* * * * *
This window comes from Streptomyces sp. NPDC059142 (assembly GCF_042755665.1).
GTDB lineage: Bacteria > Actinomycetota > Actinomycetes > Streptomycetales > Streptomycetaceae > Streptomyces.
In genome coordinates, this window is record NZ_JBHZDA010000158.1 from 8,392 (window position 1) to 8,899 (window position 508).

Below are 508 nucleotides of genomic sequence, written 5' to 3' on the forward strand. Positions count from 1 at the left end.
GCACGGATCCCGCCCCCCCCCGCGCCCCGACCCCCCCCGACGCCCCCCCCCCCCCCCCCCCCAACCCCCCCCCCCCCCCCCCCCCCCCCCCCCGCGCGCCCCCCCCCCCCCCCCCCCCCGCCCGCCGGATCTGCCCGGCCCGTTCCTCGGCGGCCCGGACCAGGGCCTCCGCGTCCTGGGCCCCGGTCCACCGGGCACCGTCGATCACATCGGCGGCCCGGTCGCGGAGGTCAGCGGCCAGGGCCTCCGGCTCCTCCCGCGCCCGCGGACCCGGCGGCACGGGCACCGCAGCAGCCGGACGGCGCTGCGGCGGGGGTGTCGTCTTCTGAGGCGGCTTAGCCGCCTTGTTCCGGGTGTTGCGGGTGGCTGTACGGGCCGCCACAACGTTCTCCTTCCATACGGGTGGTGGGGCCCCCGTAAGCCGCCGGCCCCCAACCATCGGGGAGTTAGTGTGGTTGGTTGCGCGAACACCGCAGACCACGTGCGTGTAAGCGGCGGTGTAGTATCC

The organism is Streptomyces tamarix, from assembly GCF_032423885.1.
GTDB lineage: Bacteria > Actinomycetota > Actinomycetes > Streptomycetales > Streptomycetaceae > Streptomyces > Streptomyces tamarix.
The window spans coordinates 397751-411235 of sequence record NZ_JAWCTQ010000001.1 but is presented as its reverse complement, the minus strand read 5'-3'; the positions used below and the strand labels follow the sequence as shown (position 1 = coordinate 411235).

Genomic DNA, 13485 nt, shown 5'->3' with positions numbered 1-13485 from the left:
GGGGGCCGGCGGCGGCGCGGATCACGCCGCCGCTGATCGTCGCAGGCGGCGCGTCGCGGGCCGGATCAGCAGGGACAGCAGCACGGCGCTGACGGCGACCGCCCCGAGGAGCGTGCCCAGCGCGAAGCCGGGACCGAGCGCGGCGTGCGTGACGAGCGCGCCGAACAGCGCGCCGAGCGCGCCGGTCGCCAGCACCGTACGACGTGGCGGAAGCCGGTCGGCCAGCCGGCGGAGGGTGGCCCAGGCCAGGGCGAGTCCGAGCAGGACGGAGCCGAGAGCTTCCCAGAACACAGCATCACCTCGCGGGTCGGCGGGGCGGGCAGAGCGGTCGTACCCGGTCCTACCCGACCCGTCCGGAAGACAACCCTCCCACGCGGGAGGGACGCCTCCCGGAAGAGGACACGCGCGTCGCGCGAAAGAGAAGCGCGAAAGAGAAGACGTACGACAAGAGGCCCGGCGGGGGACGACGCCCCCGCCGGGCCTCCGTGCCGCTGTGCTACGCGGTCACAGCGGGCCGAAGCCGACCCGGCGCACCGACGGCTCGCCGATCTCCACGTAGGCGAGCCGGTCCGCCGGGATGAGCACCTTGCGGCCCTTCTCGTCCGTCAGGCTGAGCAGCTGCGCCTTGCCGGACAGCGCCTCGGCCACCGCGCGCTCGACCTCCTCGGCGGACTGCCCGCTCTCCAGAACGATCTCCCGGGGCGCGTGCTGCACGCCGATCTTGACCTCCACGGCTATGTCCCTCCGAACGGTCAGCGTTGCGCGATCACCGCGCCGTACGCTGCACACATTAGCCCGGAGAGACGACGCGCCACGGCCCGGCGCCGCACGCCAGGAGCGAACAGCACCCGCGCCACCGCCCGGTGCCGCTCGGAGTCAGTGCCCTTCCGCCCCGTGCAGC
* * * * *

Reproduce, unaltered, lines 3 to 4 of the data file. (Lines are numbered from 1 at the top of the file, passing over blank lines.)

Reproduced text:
In genome coordinates, this window is record NZ_JBHZDA010000158.1 from 8,392 (window position 1) to 8,899 (window position 508).

Below are 508 nucleotides of genomic sequence, written 5' to 3' on the forward strand. Positions count from 1 at the left end.